Nominate yourself for something at which you think you excel (e.g., Best Interviewer of Homeless Persons) or perhaps are notorious for (e.g., Most Likely to Get Caught Texting)

The usual deadline applies, but you don’t have to respond as a comment. Instead, complete the ballot on Google Forms by 11:59 p.m. Tuesday, Dec. 4.


Read & Respond week 16 (part I) – Best of US

December 2, 2018

This one’s a two-parter, but don’t worry – both parts are easy!

For our final week, we’ll be assessing our own work. For this first part, you’ll need to provide me that work! First, give yourself a quick refresher of your best stuff (personal and group) this semester. Take note of the following:

Personal

  • Best two posts
  • Best headline
  • Best added content (maps, podcasts, etc)

Group

  • Best three posts
  • Best headline
  • Best added content (maps, podcasts, etc)

Submit your nominations using this Google Form ballot. We’ll finalize things and begin voting in Monday’s class. I realize this one came up pretty late, so do the best you can to complete it before class (as I said, it won’t take long). If you REALLY can’t swing it, you can finish up in class.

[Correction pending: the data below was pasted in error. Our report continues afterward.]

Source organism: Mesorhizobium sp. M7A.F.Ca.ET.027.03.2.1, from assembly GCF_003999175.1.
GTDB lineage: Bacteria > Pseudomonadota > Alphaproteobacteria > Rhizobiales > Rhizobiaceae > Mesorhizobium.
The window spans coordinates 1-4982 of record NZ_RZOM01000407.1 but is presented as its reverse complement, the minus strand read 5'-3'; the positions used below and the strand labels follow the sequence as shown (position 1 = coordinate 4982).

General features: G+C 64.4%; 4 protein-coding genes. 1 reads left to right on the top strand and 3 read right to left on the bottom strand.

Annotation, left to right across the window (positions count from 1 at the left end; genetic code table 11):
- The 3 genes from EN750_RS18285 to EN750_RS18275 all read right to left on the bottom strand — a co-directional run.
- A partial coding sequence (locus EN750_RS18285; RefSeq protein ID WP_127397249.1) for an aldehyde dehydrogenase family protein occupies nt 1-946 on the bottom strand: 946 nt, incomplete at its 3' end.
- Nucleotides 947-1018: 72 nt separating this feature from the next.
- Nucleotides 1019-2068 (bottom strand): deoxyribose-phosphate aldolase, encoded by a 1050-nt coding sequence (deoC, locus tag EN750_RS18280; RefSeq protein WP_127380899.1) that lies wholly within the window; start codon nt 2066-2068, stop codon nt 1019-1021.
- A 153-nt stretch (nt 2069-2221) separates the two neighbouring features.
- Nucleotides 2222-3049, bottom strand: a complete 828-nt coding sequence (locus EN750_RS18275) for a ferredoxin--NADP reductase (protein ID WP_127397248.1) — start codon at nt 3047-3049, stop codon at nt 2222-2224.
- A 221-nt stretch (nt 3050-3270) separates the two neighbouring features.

Read & Respond week 14 – Video

November 8, 2018

This week’s readings are mostly viewings. Once upon a time, this unit involved the late, lamented Vine (for those not in the know, Vine was an app that let you create and share six-second videos; Twitter bought them, and that was that). That time limit and focus on speed and sharing made it a tremendous place for creativity (and weirdness), and it might be why the app couldn’t last. Check out some of these applications: